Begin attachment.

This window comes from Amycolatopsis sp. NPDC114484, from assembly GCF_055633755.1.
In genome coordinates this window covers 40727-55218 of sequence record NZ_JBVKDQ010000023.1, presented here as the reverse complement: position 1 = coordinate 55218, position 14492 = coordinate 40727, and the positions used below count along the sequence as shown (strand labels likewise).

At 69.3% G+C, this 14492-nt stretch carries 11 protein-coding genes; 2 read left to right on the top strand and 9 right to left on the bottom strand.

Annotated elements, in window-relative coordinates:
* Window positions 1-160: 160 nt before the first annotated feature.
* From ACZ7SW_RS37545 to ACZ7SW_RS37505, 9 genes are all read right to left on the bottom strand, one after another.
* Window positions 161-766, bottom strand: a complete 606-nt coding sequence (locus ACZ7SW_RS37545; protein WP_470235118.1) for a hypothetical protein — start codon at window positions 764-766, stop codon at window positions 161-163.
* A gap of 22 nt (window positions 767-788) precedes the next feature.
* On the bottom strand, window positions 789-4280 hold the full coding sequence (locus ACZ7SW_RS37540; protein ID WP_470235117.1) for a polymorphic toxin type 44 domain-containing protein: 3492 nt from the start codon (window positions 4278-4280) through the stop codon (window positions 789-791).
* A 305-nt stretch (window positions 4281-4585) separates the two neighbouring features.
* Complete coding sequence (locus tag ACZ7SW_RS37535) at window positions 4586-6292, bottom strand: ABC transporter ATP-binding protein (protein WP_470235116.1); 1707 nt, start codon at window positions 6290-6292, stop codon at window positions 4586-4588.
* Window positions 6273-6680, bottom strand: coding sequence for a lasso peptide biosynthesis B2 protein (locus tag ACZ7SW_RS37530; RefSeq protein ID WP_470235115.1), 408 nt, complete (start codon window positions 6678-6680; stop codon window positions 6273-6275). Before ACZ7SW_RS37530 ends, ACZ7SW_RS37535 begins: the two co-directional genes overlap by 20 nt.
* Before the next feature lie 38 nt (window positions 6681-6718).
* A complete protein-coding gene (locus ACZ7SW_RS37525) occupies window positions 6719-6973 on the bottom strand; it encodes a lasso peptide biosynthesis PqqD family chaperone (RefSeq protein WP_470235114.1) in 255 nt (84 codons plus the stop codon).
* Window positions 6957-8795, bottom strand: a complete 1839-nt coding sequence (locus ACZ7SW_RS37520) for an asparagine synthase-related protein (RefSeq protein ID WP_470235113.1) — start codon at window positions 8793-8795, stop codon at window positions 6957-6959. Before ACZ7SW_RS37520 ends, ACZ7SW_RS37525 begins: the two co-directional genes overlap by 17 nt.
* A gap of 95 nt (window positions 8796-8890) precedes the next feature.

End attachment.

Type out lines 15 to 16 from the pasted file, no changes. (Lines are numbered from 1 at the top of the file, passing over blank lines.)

* Window positions 6957-8795, bottom strand: a complete 1839-nt coding sequence (locus ACZ7SW_RS37520) for an asparagine synthase-related protein (RefSeq protein ID WP_470235113.1) — start codon at window positions 8793-8795, stop codon at window positions 6957-6959. Before ACZ7SW_RS37520 ends, ACZ7SW_RS37525 begins: the two co-directional genes overlap by 17 nt.
* A gap of 95 nt (window positions 8796-8890) precedes the next feature.